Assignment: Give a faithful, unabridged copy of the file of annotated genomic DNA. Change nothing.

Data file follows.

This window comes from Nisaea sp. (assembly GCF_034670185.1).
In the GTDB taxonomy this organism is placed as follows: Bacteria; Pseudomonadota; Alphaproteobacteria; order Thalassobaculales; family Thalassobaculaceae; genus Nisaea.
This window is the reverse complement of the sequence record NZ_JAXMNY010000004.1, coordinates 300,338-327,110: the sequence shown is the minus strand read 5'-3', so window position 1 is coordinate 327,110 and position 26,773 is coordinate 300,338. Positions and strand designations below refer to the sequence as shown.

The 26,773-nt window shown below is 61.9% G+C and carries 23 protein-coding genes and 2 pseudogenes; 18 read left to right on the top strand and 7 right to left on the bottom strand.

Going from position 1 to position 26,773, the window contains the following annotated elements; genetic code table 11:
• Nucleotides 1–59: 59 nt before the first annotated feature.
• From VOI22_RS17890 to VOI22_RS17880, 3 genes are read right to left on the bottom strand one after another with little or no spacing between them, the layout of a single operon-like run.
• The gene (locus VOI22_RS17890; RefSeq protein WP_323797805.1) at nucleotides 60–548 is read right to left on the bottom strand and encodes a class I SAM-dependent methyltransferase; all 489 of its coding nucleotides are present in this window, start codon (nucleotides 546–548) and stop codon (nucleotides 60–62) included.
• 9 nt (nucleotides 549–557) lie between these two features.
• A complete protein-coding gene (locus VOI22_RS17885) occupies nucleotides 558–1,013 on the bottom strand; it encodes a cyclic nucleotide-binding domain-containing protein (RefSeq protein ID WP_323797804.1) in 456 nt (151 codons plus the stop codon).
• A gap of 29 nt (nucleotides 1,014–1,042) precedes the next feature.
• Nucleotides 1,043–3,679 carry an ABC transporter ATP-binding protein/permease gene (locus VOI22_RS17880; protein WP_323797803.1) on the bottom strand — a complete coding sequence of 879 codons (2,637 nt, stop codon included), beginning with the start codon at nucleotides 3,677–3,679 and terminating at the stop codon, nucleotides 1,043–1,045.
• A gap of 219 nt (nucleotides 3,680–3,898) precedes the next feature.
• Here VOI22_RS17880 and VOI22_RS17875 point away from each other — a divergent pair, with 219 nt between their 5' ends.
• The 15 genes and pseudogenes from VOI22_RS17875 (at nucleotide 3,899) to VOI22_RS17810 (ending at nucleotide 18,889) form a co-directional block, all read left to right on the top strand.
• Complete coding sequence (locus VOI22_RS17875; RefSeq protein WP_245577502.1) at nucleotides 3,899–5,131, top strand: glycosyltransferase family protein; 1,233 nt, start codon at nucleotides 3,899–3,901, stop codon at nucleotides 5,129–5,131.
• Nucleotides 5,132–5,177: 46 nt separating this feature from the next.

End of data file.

This window comes from Nisaea sp. (assembly GCF_034670185.1).
In the GTDB taxonomy this organism is placed as follows: Bacteria; Pseudomonadota; Alphaproteobacteria; order Thalassobaculales; family Thalassobaculaceae; genus Nisaea.
This window is the reverse complement of the sequence record NZ_JAXMNY010000004.1, coordinates 300,338-327,110: the sequence shown is the minus strand read 5'-3', so window position 1 is coordinate 327,110 and position 26,773 is coordinate 300,338. Positions and strand designations below refer to the sequence as shown.

The 26,773-nt window shown below is 61.9% G+C and carries 23 protein-coding genes and 2 pseudogenes; 18 read left to right on the top strand and 7 right to left on the bottom strand.

Going from position 1 to position 26,773, the window contains the following annotated elements; genetic code table 11:
• Nucleotides 1–59: 59 nt before the first annotated feature.
• From VOI22_RS17890 to VOI22_RS17880, 3 genes are read right to left on the bottom strand one after another with little or no spacing between them, the layout of a single operon-like run.
• The gene (locus VOI22_RS17890; RefSeq protein WP_323797805.1) at nucleotides 60–548 is read right to left on the bottom strand and encodes a class I SAM-dependent methyltransferase; all 489 of its coding nucleotides are present in this window, start codon (nucleotides 546–548) and stop codon (nucleotides 60–62) included.
• 9 nt (nucleotides 549–557) lie between these two features.
• A complete protein-coding gene (locus VOI22_RS17885) occupies nucleotides 558–1,013 on the bottom strand; it encodes a cyclic nucleotide-binding domain-containing protein (RefSeq protein ID WP_323797804.1) in 456 nt (151 codons plus the stop codon).
• A gap of 29 nt (nucleotides 1,014–1,042) precedes the next feature.
• Nucleotides 1,043–3,679 carry an ABC transporter ATP-binding protein/permease gene (locus VOI22_RS17880; protein WP_323797803.1) on the bottom strand — a complete coding sequence of 879 codons (2,637 nt, stop codon included), beginning with the start codon at nucleotides 3,677–3,679 and terminating at the stop codon, nucleotides 1,043–1,045.
• A gap of 219 nt (nucleotides 3,680–3,898) precedes the next feature.
• Here VOI22_RS17880 and VOI22_RS17875 point away from each other — a divergent pair, with 219 nt between their 5' ends.
• The 15 genes and pseudogenes from VOI22_RS17875 (at nucleotide 3,899) to VOI22_RS17810 (ending at nucleotide 18,889) form a co-directional block, all read left to right on the top strand.
• Complete coding sequence (locus VOI22_RS17875; RefSeq protein WP_245577502.1) at nucleotides 3,899–5,131, top strand: glycosyltransferase family protein; 1,233 nt, start codon at nucleotides 3,899–3,901, stop codon at nucleotides 5,129–5,131.
• Nucleotides 5,132–5,177: 46 nt separating this feature from the next.